I've noticed that the KitchenAid stand mixers (which are supposed to be one of the best, if not the best, brand out there) have significantly lower power rating than their counterparts from other brands. For example the popular KitchenAid Classic has a power rating of 250W and the KitchenAid Artisan has a power rating of 300W. Even the top-of-the-range KitchenAid Professional stand mixer has a power rating of 325W. Meanwhile, other entry-level stand mixers from Kenwood or other manufacturers have power up to 1000W or 1200W. Is this a true like-for-like comparison (i.e. a 1200W stand mixer from another brand is 4 times better at cutting through a thick mixture than a 300W KitchenAid stand mixer) or is it just one factor among several that could impact the true performance of the stand mixer? Simply put, I was rather surprised at the comparatively low power rating of the KitchenAid products, and thought I must be missing something.

  • related : cooking.stackexchange.com/q/17497/67
    – Joe
    Dec 12, 2018 at 1:28
  • No they don't, there are more factors involved. I would have to look up and translate Dutch consumer reports that I know of and translate those, which I don't have the time for right now.
    – user34961
    Dec 12, 2018 at 8:11
  • This is power drawn from outlet, right? I don't know if any of these tools give you power that's actually transferred on the tool and used for mechanical work.
    – Mołot
    Dec 12, 2018 at 11:37
  • @Molot yes, that number is power consumed, not really a promise of what power it delivers. I think torque delivered to the blades would be a far more revealing number than power consumed. That would be a number that likely is not as easy to track down, and that does not tell you if the gears are well enough made to handle the strain.
    – dlb
    Dec 12, 2018 at 13:59
  • @dlb or even output power, which is equal to torque times rate of rotation times number of rotors.
    – bdsl
    Dec 27, 2019 at 17:02

2 Answers 2


No, the power your mixer consumes is rather meaningless, and I would never use it in a buying decision. Maybe it is in principle possible to construct a bad mixer whose main problem is being underpowered, but since mixer wattage has long fallen victim to Goodheart's law, you can safely assume that everything on the market has sufficient wattage, and if a given model performs badly, it is not due to lack of wattage. Remember, high power consumption is no compensation for shoddy engineering.

I won't go deep into what you can use for your buying decision instead, since we have a special question for that (linked in the comments). But to hint at it, there is no number available to the customer which would allow for 1:1 comparisons. In fact, not even the numbers known to the producers would allow for such simple comparisons. So don't chase phantoms looking for a number - any kind of number - that tells you how "good" the mixer is.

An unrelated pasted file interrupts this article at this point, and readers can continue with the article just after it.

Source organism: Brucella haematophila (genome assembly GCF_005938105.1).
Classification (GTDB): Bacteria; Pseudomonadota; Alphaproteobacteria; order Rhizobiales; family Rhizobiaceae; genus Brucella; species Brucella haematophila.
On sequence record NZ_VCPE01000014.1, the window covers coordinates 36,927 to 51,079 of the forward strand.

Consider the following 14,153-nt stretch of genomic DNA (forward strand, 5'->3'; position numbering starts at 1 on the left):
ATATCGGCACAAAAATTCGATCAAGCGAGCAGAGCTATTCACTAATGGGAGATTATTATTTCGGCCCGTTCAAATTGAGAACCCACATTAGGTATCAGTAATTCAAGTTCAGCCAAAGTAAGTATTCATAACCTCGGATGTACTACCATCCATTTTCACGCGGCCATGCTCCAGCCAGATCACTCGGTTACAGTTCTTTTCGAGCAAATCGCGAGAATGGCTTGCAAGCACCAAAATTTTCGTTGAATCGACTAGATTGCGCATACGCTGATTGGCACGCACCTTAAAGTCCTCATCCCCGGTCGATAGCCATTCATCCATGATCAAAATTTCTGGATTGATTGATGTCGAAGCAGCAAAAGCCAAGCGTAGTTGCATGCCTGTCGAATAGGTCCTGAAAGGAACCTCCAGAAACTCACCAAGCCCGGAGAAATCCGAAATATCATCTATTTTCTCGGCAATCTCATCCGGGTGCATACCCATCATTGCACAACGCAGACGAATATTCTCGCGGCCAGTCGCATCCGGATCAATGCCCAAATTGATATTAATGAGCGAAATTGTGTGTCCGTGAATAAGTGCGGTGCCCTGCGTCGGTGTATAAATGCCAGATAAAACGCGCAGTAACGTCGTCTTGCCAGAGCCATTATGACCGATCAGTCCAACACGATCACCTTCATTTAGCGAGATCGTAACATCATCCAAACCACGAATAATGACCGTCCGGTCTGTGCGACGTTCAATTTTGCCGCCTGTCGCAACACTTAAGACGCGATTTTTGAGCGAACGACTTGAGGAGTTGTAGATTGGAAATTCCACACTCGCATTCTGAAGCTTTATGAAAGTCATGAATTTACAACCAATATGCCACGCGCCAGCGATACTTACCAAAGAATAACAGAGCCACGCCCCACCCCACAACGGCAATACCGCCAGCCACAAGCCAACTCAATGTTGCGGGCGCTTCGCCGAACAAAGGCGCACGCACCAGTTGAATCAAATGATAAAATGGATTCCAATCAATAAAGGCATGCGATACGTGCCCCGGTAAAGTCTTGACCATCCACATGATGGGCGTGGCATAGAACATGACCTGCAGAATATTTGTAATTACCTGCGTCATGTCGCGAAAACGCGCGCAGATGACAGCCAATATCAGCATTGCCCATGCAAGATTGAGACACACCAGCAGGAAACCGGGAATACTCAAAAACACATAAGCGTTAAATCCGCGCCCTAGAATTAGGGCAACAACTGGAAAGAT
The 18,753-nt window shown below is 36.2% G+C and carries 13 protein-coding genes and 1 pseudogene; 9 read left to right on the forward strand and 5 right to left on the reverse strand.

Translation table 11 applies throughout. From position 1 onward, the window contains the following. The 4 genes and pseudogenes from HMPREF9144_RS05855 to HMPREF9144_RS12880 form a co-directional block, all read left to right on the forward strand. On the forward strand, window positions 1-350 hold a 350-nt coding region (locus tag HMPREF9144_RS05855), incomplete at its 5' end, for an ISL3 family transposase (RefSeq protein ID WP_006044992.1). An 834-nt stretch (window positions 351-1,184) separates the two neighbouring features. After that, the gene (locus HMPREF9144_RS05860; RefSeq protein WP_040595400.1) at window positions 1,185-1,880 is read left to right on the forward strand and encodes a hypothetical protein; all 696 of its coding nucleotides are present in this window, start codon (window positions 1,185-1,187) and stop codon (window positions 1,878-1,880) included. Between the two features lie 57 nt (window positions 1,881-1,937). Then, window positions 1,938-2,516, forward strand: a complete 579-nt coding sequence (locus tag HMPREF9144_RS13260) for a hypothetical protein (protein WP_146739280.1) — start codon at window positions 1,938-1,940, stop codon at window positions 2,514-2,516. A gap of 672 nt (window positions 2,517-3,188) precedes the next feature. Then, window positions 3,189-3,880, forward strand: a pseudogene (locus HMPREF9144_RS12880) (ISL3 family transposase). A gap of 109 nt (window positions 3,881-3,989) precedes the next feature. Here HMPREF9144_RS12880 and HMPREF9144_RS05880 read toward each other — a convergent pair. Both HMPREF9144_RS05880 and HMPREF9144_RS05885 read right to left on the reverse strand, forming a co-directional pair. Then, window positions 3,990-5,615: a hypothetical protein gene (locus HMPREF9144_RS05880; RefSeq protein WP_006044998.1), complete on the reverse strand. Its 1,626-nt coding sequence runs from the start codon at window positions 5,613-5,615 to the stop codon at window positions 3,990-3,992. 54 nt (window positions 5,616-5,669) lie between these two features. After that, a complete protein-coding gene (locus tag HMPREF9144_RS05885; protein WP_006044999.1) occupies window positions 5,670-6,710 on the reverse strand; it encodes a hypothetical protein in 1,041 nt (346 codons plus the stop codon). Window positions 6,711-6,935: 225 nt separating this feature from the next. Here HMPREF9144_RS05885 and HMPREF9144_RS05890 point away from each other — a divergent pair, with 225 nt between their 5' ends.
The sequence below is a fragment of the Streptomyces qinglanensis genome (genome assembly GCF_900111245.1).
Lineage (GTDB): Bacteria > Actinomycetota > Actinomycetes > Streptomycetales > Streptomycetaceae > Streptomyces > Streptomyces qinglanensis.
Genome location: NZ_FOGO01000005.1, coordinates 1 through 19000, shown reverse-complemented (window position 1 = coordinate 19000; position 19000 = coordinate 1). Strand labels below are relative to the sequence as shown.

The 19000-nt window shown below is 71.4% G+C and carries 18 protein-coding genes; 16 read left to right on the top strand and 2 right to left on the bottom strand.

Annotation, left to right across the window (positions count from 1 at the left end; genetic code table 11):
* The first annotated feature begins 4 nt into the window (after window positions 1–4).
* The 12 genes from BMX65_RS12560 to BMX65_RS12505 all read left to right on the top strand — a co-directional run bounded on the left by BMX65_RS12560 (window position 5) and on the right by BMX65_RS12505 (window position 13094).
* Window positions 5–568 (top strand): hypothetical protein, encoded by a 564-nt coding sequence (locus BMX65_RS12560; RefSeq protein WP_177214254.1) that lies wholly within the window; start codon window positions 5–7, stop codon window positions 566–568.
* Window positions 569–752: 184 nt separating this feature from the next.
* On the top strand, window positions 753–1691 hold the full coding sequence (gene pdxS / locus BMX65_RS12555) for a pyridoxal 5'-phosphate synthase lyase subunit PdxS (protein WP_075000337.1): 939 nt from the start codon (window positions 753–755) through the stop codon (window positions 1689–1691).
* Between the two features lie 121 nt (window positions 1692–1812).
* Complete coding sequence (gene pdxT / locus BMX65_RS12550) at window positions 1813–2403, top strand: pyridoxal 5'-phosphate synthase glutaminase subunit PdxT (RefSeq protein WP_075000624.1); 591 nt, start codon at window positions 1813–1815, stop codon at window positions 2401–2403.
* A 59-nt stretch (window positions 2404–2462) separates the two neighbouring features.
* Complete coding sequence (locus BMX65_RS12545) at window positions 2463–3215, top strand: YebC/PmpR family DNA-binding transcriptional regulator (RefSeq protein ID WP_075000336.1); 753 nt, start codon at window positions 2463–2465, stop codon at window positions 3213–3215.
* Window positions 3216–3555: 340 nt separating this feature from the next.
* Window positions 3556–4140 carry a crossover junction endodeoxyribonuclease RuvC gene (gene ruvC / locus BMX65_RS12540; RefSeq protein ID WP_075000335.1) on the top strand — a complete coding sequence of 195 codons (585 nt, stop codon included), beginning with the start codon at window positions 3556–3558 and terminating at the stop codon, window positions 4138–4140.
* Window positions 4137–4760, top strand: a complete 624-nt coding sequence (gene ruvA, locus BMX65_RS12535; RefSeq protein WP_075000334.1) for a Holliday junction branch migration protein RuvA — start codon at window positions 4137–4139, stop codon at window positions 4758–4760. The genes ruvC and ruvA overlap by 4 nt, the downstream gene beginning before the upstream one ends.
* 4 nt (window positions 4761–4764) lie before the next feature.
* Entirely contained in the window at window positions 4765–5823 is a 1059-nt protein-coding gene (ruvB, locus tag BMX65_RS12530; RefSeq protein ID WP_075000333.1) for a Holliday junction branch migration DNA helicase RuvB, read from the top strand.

• 1
    If the mechanics are not sound, a high power rating can be a bad thing in fact. If can mean that the motor is inefficient, or could well be providing too much power and break down the gearing much faster. I actually would question a higher power rating unless I saw a good history from the brand. Well built, higher power might be good to a point, but honestly, how often do you need that from a mixer? A well engineered machine with a good warranty and reports of durability.
    – dlb
    Dec 12, 2018 at 13:55

In my opinion, the best way to compare mixers is to compare their customer reviews on Amazon. Even allowing for the flaws in that approach, where there are many reviews for each brand the flaws average out, and it will reflect a wide range of use/abuse by a wide range of people.

Consumer Reports (paywall) reviewed mixers in the past (last update Sept 2016). FWIW, they liked the KitchenAid Pro 6500 (list $550) the best, but of course they can't review everything. https://www.consumerreports.org/products/stand-mixer/ratings-overview/

Again, FWIW, I have read that old-school KitchenAids (like mine from 1995) were made under contract by Hobart - which was the leading brand for restaurants. Apparently the KitchenAid brand was sold and it's now manufactured elsewhere. Some people feel the quality has declined significantly since the good old days, as with everything else ;)

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